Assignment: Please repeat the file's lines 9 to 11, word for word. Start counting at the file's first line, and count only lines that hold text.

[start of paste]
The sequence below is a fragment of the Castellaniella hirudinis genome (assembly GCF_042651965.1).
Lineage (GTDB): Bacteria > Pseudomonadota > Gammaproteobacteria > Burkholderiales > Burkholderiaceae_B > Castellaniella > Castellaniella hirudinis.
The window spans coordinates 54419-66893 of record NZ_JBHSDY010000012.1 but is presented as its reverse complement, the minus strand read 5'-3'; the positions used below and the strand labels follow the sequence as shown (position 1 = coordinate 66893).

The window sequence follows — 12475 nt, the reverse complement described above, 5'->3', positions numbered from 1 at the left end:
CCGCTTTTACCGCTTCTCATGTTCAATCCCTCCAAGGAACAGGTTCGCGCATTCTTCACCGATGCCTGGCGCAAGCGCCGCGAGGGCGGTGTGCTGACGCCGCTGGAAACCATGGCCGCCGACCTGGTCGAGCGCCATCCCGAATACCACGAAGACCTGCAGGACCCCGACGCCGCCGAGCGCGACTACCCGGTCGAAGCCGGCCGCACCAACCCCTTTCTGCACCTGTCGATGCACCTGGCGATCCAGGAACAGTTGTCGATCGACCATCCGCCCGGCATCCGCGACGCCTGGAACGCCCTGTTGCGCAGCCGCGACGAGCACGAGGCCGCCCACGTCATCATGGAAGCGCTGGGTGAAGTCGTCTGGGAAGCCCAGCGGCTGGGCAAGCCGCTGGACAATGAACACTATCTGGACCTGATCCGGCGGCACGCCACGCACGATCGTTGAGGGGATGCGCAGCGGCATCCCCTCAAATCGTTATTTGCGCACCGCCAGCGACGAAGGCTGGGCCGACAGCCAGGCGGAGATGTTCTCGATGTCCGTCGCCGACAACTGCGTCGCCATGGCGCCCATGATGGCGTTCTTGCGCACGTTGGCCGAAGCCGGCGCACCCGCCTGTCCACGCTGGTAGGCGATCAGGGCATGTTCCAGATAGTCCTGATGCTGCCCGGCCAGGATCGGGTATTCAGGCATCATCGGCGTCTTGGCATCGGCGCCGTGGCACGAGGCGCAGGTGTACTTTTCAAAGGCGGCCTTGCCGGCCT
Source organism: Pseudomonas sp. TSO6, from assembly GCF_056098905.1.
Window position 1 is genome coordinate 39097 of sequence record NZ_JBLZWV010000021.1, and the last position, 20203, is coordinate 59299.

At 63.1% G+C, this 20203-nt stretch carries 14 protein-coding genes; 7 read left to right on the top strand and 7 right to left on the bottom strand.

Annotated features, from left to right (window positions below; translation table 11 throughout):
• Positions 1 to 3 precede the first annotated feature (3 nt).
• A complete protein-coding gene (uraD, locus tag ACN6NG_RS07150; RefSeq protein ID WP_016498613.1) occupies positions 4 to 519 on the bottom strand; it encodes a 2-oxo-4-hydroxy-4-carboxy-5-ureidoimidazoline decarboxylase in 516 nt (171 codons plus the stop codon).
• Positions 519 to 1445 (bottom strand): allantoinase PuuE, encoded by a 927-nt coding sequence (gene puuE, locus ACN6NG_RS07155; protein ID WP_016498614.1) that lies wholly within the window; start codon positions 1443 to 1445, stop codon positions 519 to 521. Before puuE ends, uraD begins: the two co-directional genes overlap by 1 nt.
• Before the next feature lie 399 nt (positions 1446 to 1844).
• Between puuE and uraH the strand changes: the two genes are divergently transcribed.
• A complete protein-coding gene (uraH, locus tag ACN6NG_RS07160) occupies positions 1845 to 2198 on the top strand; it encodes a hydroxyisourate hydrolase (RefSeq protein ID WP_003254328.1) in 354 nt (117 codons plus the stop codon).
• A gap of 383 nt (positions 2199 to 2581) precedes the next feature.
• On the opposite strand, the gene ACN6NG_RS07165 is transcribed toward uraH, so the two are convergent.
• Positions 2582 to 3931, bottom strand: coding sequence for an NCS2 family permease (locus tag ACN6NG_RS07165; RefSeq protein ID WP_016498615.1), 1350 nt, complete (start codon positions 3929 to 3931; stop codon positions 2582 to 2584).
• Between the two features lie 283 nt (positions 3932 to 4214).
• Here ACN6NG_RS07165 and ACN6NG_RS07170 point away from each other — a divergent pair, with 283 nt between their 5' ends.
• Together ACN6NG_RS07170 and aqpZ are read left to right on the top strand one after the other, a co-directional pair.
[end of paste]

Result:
Annotated features, from left to right (window positions below; translation table 11 throughout):
• Positions 1 to 3 precede the first annotated feature (3 nt).
• A complete protein-coding gene (uraD, locus tag ACN6NG_RS07150; RefSeq protein ID WP_016498613.1) occupies positions 4 to 519 on the bottom strand; it encodes a 2-oxo-4-hydroxy-4-carboxy-5-ureidoimidazoline decarboxylase in 516 nt (171 codons plus the stop codon).